Hyperadrenocorticism (Cushing's) - Mini Schnauzers are more at risk of Cushing's disease than a lot of other dog breeds. Cushing's disease often develops rather slowly through the years, which means it may not be easily pointed out until later in your dog's life. The condition is characterized by higher levels of steroidal hormones in the blood, which is caused by an adrenal gland malfunction that could be present at birth. Some symptoms involved can be excessive urination or thirst, swollen belly, hair loss, and lack of energy. Medication is available to help stabilize the hormones in the blood, but the treatment involves ongoing interaction with a vet.

Mitral Valve Disease (Heart Valve Disease) - Mitral valve disease is a heart condition that can lead to complete heart failure in some Mini Schnauzers. The root cause of mitral valve disease is a deformed heart valve, which happens over the course of the dog's life and puts incredible strain on the cardiovascular system. Early diagnosis of mitral valve disease is important, as it allows the vet to prescribe a medication regimen that can help prolong the dog's life.

Megaesophagus - Megaesophagus is an idiopathic condition, which means there is actually no known cause for the condition, but it is also a hereditary problem that may have genetic links. The ailment causes problems for the dog when they eat or drink because the esophagus will not contract as it should to pass food and water through to the stomach. Dogs that have megaesophagus may regurgitate their food on a regular basis, have difficulties with gaining weight, and develop a host of other issues. Feeding the dog in an elevated position in a chair known as a Bailey Chair may help encourage food to move easier through the esophagus and into the stomach.

Thrombocytopenia - Thrombocytopenia is a rare blood disease that seems to affect schnauzer breed types more than others. This dangerous condition involves problems with the dog's immune system that can cause it to actually attack healthy red blood cells or blood platelets in the body. Treatment in the most severe situations will involve a blood transfusion to get the dog's blood levels up to where they should be. Some symptoms can include wounds that won't stop bleeding because of lacking clotting capabilities, lethargy, white gums or tongue, and changes in the appearance of the dog's eyes. When discovered early through testing at the vet, thrombocytopenia can be treated with a combination of steroids and immune-suppressive drugs.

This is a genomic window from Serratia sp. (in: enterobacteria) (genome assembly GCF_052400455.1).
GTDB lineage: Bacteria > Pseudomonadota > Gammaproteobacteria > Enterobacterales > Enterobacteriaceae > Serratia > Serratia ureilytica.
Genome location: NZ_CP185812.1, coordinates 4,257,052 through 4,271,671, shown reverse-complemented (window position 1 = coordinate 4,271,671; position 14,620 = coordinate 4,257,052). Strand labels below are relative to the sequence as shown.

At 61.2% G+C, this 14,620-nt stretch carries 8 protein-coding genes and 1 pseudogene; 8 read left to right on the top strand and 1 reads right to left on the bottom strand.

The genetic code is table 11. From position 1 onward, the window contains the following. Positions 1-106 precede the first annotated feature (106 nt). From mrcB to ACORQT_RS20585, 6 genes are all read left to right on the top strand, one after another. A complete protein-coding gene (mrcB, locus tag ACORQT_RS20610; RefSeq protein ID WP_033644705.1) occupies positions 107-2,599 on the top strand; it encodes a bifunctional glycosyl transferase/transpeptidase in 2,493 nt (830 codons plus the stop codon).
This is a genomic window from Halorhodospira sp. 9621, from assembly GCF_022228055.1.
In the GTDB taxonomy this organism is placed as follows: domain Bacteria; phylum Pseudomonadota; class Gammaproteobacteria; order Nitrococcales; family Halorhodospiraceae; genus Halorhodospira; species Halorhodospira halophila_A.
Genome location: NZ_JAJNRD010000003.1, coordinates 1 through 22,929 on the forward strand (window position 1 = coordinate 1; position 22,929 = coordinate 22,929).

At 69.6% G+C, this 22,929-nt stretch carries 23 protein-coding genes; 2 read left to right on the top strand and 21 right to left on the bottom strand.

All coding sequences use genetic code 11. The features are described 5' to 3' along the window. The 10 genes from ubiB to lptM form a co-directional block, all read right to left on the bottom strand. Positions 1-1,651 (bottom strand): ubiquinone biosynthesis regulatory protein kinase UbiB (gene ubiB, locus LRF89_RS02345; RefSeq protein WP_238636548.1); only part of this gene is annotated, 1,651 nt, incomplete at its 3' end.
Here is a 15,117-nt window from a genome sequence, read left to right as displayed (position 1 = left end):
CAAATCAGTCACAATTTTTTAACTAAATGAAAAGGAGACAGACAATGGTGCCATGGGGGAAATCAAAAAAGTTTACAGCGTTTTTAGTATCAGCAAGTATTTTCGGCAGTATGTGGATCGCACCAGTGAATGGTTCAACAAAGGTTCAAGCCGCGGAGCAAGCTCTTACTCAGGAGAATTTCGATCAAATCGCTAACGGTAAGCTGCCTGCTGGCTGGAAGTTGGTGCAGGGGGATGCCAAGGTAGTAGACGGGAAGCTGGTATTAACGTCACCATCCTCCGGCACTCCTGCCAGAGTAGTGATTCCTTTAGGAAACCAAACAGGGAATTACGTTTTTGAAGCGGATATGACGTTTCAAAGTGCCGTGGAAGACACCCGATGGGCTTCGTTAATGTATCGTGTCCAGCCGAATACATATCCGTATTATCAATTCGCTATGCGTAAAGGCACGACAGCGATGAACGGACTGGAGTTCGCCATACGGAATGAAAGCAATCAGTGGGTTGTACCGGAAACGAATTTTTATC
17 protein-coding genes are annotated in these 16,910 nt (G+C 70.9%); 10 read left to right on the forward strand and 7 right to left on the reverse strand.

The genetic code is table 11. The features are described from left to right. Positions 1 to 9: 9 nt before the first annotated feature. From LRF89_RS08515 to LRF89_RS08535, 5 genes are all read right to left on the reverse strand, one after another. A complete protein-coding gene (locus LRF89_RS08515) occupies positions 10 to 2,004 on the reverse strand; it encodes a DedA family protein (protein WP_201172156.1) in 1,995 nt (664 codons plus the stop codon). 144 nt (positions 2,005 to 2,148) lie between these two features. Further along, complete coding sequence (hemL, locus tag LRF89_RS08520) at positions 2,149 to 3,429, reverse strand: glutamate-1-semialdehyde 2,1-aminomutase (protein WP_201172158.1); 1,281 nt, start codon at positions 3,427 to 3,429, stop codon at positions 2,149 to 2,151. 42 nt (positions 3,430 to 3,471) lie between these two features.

Miniature Schnauzers Are a Hardy Breed with a Lot to Offer

Some would say a Mini Schnauzer is downright comical and fun-loving. Others may claim their Mini is all business and a serious companion regardless of what activity they're doing. No matter what, this bearded canine is all about people-pleasing with gentle obedience and a relatively calm demeanor. With just enough vet care and a good diet, this Terrier will stride right by you through your life for a lot of years.

Author Sheena HarrisAuthor: Sheena Harris
About Sheena: 
Sheena Harris has 10 years of experience in canine health wellness. Having worked with both veterinarians and breeders across the country to curate content, she has a wealth of insight to share on pet wellness, proper breeding practices, and keeping canine companions happy. Her history in breeding AKC-registered beagles lends a great deal of firsthand insight to her work. She's also been published at